Unions say they are opposed to the province’s plan to introduce two mandatory online courses for secondary students and to boost high school class size averages, which will lead to fewer teachers jobs and courses. But Lecce insists the main sticking point is salary, with the province offering a one per cent increase, while unions want cost of living increases, or about two per cent.

The Progressive Conservative government announced the compensation program on Jan. 15, offering to pay parents for each day a school or school-based child-care centre is closed because of teacher strikes. The initiative was harshly criticized by some, including Hammond, who called it an attempt to “bribe” parents for support. Since mid-January, the number of applications has steadily risen, with jumps along the way whenever unions announced they were escalating job action. Some parents have said they applied for the funds and intend to donate them to schools or teachers unions.

This week’s dramatic one-day spike coincided with a Star story in Wednesday’s newspaper about the previous day’s application figures, which amounted to less than a quarter of those eligible for reimbursement. That meant millions of dollars were still on the table — the money for parents comes from unpaid teachers’ salaries on strike days. The story also noted that ETFO was ramping up job action for a fourth week.

Also on Wednesday, parents were on social media sharing stories of overpayment by the government, some saying they had been paid three or four times more than they should have been and assuming they were paid in advance for strike days that hadn’t yet occurred. It turned out that a systems problem resulted in school closures being miscalculated — the glitch has since been fixed — and led to some parents being overpaid, which the Star reported in Thursday’s newspaper. Figures for the number of parents who signed up for compensation on Thursday were not yet available at time of publication.

There is no cap on how many days parents will be paid for — so long as strike action continues, parents will be compensated. The province will pay $60 per day for children in a school-based child-care centre, and $40 a day for those in kindergarten, $25 for those in grades 1 to 7 and $40 for those with special needs up to Grade 12. Funds are paid per child and available to all families, regardless of financial hardship.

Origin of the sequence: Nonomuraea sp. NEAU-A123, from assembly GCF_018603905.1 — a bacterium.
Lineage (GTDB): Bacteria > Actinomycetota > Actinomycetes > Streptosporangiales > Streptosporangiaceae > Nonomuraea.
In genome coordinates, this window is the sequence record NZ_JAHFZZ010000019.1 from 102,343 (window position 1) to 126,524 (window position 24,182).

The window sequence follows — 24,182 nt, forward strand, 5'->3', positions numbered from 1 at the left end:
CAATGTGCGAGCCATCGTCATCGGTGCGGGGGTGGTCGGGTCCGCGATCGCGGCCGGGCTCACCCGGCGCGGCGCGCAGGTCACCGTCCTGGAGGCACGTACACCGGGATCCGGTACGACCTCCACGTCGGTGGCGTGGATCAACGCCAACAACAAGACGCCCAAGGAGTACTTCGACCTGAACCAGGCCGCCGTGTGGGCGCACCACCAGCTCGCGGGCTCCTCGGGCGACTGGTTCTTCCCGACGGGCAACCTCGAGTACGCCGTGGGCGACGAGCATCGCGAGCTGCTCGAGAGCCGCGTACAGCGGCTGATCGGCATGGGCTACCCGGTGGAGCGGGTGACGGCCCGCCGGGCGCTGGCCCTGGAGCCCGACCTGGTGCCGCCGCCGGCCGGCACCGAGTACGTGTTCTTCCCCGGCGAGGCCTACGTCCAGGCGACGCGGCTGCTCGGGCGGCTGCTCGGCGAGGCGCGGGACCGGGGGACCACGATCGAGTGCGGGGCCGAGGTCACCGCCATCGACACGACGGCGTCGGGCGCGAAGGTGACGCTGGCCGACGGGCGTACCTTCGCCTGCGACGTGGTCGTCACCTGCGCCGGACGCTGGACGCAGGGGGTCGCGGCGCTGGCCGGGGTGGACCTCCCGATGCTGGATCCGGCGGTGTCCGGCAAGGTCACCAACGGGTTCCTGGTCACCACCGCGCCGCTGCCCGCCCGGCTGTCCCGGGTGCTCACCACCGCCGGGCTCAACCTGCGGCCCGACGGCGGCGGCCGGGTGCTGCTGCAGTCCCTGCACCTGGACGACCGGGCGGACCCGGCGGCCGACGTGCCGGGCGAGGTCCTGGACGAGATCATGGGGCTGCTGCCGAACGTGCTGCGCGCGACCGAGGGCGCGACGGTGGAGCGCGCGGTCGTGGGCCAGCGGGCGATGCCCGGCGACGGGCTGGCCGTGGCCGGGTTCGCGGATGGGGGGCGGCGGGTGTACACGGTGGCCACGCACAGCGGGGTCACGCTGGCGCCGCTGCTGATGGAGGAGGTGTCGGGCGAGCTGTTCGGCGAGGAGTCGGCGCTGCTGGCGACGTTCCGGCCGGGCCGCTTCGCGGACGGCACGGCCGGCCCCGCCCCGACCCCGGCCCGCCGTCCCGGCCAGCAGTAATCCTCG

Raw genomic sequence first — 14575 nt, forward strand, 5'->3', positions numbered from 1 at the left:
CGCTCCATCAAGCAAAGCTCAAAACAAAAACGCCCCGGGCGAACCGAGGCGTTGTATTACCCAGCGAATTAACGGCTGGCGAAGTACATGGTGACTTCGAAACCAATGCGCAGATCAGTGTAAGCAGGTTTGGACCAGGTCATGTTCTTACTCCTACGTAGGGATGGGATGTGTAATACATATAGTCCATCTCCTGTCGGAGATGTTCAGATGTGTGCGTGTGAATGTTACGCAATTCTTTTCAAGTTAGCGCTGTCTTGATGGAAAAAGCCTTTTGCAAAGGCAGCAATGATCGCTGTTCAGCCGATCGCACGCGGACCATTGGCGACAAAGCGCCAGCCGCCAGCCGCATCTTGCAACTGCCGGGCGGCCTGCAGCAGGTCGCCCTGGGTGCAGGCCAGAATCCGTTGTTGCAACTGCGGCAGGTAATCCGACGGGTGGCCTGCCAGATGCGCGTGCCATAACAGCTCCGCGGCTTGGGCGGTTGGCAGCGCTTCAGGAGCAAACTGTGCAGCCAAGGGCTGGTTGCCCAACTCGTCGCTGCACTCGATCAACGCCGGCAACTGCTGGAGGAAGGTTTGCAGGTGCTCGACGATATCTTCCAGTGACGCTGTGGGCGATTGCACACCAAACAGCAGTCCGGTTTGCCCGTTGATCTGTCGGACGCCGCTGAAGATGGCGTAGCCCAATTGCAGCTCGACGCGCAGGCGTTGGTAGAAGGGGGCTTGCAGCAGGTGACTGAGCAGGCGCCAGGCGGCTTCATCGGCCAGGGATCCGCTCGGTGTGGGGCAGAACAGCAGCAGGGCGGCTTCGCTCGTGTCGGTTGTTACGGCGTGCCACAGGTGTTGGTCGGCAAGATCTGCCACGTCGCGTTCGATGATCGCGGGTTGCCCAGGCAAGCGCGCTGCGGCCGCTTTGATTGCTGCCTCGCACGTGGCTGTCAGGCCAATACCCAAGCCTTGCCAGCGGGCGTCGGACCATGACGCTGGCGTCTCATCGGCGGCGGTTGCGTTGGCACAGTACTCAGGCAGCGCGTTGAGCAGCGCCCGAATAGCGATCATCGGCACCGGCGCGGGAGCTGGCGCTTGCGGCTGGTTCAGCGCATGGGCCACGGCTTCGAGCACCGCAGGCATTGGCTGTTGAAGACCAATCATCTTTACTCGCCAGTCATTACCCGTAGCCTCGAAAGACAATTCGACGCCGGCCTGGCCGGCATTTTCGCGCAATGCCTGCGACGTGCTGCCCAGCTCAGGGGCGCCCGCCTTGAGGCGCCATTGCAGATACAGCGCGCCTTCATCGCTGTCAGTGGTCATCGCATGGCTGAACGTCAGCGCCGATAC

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The ministry says an additional 42,000 children not yet enrolled in school, may be eligible for the payout if their school-based child-care centre is closed.

In 1997, when teachers across Ontario hit the picket lines for two weeks to protest the education reforms of Bill 160, despite not being in a legal strike position, the Progressive Conservative government of Premier Mike Harris also provided funds to parents. Families with children under age 13, regardless of how many kids they had, were paid $40 a day, if a parent or guardian couldn’t stay home to care for them. Claims for the 10-day strike could not exceed $400 per family.

With files from Star archives

Isabel Teotonio





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5-year border bans: Whistleblower speaks out amid spike


VANCOUVER —
A whistleblower has written a damning email about a recent U.S. crackdown at the border. The U.S. Customs and Border Patrol officer, who works on the front lines, wishes to remain anonymous for fear of being fired.

In the email sent to immigration lawyer Len Saunders, he wrote that recent immigration policy in the Seattle field office is “not in line with the INA (Immigration and Nationality Act) or past government practice.”

The insider explained what, he says, is behind the recent increase in the number of “expedited removals” – five-year bans from entering the United States – being issued at the border between British Columbia and Washington state.

The email comes two weeks after CTV News Vancouver learned through data obtained via a Freedom of information request that expedited removals at borders reporting to the Seattle Field office had tripled from 91 in 2018 to 309 in 2019.

The whistleblower says upper management is behind “the ER crusade” that has created a “hammer them all policy” rather than allowing travellers to withdraw their application to enter the United States. Instead of turning people around at the border who don’t have the proper documents, this whistleblower said CBP officers have been directed to ban travellers for five years.

“These are unjustified,” said Saunders, who has a record number of clients who were given five-year bans at B.C. borders since this summer. “It’s a change in their policies and that basically is management, upper management, that’s decided to do this change.”

A spokesperson for U.S. Customs and Border Protection has told CTV News in the past that there has been no policy change, though they have acknowledged the increase in expedited removals. When questioned again Friday, the spokesperson responded that they stand by their previous statements.

But the insider who wrote the damning email said “this is not why I joined Customs,” adding that the entire process has “gotten way out of hand”.